Nine in 10 schemes believe new DB funding code will affect them

Nine in 10 (90 per cent) UK pension schemes think that the new Defined Benefit (DB) Funding Code will affect the way they are run in future, research from Aon has revealed.

The survey, which was conducted amongst 250 attendees at an Aon webinar on the funding code consultation, revealed that 42 per cent of respondents thought the new code would have either a moderate or significant impact.

In addition to this, a further 48 per cent thought it would have some impact, while only 10 per cent thought it would have little or no impact.

Commenting on the findings, Aon partner and head of UK retirement policy, Matthew Arends, stated: “It’s clear that the consultation on the DB Funding Code is concentrating minds at UK pension schemes with few believing that its effects will be negligible.”

Arends said that the essence of the new code is to ensure all DB schemes - including open ones - have a low-risk target and a plan to reach it by the time the scheme matures, although he cautioned that Aon’s 2021 Global Pension Risk Survey showed that 81 percent of schemes already had a low-risk target and that the average expected time to reach full funding on that measure was 8.8 years.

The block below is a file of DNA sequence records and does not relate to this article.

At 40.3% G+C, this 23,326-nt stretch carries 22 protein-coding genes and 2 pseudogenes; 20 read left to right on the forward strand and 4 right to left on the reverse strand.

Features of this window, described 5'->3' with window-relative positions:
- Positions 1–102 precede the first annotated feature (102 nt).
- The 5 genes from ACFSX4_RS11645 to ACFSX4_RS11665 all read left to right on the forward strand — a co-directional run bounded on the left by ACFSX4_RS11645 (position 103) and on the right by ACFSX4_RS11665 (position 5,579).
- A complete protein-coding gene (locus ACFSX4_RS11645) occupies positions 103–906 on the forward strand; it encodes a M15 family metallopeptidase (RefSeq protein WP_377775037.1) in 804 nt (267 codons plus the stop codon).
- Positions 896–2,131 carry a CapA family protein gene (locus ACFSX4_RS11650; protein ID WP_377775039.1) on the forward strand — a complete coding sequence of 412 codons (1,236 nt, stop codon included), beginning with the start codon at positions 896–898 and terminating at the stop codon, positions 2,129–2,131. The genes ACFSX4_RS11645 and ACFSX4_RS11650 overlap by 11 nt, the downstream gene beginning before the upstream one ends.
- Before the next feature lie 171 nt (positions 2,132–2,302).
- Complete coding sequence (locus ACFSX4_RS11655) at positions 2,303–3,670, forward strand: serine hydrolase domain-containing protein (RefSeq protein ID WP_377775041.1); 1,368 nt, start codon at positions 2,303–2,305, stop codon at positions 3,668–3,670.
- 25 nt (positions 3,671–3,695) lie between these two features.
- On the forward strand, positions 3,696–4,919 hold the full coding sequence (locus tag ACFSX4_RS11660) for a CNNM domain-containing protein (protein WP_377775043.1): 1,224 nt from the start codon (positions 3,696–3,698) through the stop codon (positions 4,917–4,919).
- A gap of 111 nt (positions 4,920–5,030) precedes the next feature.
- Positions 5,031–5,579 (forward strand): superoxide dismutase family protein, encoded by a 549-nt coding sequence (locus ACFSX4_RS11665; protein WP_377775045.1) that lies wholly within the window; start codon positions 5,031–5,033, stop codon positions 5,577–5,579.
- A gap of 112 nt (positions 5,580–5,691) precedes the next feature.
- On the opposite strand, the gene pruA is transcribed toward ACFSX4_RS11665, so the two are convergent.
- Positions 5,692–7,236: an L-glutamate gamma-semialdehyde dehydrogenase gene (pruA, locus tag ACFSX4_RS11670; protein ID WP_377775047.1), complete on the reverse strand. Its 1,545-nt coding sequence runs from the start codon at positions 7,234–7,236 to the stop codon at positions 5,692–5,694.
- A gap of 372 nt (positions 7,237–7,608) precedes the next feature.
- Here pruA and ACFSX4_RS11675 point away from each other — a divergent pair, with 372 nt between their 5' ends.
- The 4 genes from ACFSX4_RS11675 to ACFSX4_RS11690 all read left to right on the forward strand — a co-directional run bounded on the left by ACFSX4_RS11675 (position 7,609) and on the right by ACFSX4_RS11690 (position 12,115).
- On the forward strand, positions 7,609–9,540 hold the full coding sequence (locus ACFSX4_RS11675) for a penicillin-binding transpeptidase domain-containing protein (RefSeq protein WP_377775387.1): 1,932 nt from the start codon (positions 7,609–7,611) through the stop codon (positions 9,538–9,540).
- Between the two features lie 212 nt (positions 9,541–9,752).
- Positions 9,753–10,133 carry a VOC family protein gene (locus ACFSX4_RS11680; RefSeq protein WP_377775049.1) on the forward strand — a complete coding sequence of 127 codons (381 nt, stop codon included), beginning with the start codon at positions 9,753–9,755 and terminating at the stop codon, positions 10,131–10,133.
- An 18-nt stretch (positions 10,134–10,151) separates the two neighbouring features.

“So does the new code add much that’s new and needed? It does provide a welcome degree of latitude in many areas, but it also contains several prescriptive elements,” he continued.

“These include the requirement to agree most aspects of the plan with the sponsor, a new maximum risk check, the requirement to de-risk the target by a hard deadline based on the scheme’s duration of liabilities, and a much greater focus on quantifying the employers’ prospects and available cash, which are key determinants of the covenant’s strength.

"During a period when they have been navigating new forms of volatility, we have also seen a growing burden on trustees and schemes - but the new funding regime would require further documentation to describe and monitor de-risking plans.”

“The question remains whether the impact will be to drive better DB risk management, or whether it will simply be unnecessary interference in the well-established plans that schemes generally now have.”

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